MagLev 2000- they're not too far from my house. There was a recent bit on the news about them moving to a new office. They've yet to get their prototype down their 3/4 mile test track. And, the entire company is
     
  10. Trace Downing

    Trace Downing Supporting Actor

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    Most passenger transportation isn't profitable, or only marginally so. This is the way it's been for centuries. The profit comes in the secondary benefits.

    Passenger trains in the early part of the 20th century weren't very profitable in themselves, but they did provide a means of necessary transport in order for the US to grow.

    Transportation allows people to have meetings, get to factory inspections, go to training classes, move products and services to locations without having to build more factories in closer areas (like soft drink bottleres), etc. Efficient transportation makes a country more prosperous because of what it can do for other businesses, which is why fast, efficient, and affordable movement is so important to modern countries.

    When Air travel was shut down for a week after 9/11, it hampered all American business, not just the airlines. Remember your mail being 3 days to a week late? What if there was an alternative to air travel, that is almost as fast, cheaper to run and maintain, uses no fossil fuel, and just as or more efficient, the country wouldn't have to shut down, even if the airlines were forced to.

     
  11. Dave E H

    Dave E H Supporting Actor

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  12. Larry Seno Jr.

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  13. Trace Downing

    Trace Downing Supporting Actor

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  14. Tom Johnson

    Tom Johnson Stunt Coordinator

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    There is serious talk of building one to run from BWI airport near Baltimore to DC. The locals are up in arms about it.
     
  15. Todd Hochard

    Todd Hochard Cinematographer

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  16. AjayM

    AjayM Screenwriter

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    Honestly, I don't think we're going to see high speed trains in the US for quite a long time. The costs associated with building such a system would basically run the ticket prices right past those of airlines. You also won't save any time on longer duration trips, because while the Mag-Lev's are fast, they don't really compete with a plane going 400-600mph, and remember the train is going to have to make stops between where you are and where you want to go.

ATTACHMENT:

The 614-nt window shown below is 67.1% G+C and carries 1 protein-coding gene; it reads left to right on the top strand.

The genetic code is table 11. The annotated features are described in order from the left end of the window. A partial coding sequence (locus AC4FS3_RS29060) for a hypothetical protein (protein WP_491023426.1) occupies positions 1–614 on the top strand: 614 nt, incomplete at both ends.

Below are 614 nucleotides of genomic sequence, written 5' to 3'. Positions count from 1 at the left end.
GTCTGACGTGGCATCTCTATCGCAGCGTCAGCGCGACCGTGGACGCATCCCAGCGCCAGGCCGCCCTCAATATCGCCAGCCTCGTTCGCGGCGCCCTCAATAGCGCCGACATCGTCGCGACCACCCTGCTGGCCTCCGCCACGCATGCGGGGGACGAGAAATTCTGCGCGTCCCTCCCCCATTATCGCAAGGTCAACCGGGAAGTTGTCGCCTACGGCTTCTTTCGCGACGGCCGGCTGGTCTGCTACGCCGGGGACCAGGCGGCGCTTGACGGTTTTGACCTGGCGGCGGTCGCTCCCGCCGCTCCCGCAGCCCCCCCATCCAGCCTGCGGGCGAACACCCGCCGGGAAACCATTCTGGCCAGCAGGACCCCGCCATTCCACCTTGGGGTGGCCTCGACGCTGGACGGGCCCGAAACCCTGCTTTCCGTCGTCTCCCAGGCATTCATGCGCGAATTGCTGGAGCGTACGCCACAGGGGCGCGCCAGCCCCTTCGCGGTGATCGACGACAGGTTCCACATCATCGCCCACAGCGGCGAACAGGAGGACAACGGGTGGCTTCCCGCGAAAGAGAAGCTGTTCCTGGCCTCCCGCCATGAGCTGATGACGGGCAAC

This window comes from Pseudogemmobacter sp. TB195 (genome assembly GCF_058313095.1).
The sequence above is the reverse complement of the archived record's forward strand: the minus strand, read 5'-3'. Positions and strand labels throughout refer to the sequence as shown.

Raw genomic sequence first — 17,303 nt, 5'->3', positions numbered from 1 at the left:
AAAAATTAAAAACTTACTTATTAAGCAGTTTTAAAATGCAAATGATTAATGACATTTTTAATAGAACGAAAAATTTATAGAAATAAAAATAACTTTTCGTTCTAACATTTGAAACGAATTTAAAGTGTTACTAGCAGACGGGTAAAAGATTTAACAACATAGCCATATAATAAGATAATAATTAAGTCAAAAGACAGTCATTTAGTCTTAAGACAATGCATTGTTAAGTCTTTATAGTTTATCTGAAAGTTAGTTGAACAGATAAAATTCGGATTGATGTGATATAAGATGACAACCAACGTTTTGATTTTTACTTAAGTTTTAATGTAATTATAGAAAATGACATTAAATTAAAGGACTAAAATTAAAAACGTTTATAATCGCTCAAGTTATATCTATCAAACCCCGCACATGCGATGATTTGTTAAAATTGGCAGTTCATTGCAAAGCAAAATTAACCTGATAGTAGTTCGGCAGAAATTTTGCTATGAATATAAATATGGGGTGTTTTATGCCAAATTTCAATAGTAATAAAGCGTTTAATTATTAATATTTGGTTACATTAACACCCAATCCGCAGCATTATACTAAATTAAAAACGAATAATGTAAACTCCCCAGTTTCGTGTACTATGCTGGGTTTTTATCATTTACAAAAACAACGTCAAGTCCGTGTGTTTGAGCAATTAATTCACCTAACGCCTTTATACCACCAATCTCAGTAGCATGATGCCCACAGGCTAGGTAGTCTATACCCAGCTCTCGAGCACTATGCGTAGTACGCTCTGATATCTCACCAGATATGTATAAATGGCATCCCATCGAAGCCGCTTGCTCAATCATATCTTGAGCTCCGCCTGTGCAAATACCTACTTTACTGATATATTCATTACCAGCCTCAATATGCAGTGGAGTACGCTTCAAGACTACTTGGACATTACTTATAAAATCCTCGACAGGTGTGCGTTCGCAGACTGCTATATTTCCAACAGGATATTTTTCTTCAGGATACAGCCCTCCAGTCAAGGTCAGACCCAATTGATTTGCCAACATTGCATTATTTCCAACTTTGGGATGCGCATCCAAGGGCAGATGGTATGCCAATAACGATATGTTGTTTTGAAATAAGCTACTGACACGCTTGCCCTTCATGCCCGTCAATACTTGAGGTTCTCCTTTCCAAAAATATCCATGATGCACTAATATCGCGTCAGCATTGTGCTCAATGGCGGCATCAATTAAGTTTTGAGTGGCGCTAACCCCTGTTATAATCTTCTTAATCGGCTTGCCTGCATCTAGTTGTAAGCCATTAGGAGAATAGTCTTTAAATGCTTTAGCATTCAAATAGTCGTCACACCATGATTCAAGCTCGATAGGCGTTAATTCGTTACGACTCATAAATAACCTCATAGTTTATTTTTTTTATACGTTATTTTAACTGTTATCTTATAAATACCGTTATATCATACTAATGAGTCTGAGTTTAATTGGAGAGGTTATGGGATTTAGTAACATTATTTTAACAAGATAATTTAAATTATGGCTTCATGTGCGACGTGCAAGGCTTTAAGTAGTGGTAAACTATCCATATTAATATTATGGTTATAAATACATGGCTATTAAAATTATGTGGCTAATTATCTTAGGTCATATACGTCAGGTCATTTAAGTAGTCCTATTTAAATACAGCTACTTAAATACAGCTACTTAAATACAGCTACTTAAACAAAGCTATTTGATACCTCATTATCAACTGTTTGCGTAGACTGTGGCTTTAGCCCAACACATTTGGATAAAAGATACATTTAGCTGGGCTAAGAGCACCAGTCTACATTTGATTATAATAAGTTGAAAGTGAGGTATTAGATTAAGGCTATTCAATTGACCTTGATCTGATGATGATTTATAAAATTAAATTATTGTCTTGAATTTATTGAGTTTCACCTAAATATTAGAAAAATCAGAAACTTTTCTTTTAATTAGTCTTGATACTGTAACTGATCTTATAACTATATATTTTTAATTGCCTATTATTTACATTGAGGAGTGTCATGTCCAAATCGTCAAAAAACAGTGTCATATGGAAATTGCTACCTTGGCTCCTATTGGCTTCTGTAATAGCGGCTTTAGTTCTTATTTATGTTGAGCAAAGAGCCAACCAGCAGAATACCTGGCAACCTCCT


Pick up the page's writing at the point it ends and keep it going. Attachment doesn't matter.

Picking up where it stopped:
NASA (I think it was NASA anyways) did a bunch of studies on the effeciency of air travel, and basically has said that on a trip less than 500 miles it's faster to drive in most cases. And in a post-9/11 world, that distance is probably even further. If I left right now for airport, it would probably take me at least 2-hours to get from my front door to the gate (and I'm only about 15-20 minutes from the airport), then add another 15-30 minutes of wait time at the gate (can't push more than that, or I risk missing the flight if something takes to long). Now I'm finally on the plane after 2.5 hours. Say I wanted to go to downtown Orlando, which from here is about a 45 flight (Turbo Prop plane), and then another 15 minutes of taxi time to the gate and getting off the plane. I'm at 3.5 hours now and I'm only at the gate in the airport. Figure another 30 minutes to get out of the airport and into a cab or rental car and still have another what 20-30 minutes of driving to do. So 4.5 hours door to door. In a car, that trip is maybe 250 miles with a 75mph speed limit, so let's average 70mph. I'm there WAY quicker. The Mag-Lev would be good in this instance as well.

    I think in a post-9/11 travel world, we are going to see much more people move over to private charters on smaller business-class planes, I've looked into it and in some cases the prices are amazingly close. For instance, a flight from Ft. Lauderdale to Nassau will cost me around $200 on a regular airline (just checked travelocity, this is without silly specials).....to hop onto a something like an older turbo-prop Gulfstream through a charter company is $230, the difference in time easily makes up for that cost. Longer flights are still pricey, a cross country trip will cost you around $2-3k, which is probably competitive with an no-restrictions first class ticket, but will save you a lot of time (the Lears, Gulfstreams, Citation jets fly almost as fast as the big guys) and in more comfort.

    Andrew
     
  17. Michael*K

    Michael*K Screenwriter

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  18. Larry Seno Jr.

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    Was there talk of building an autobahn or a mag-lev train? Because the new Amtrak high speed train has been a MAJOR bust.

     
  19. AjayM

    AjayM Screenwriter

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  20. Michael*K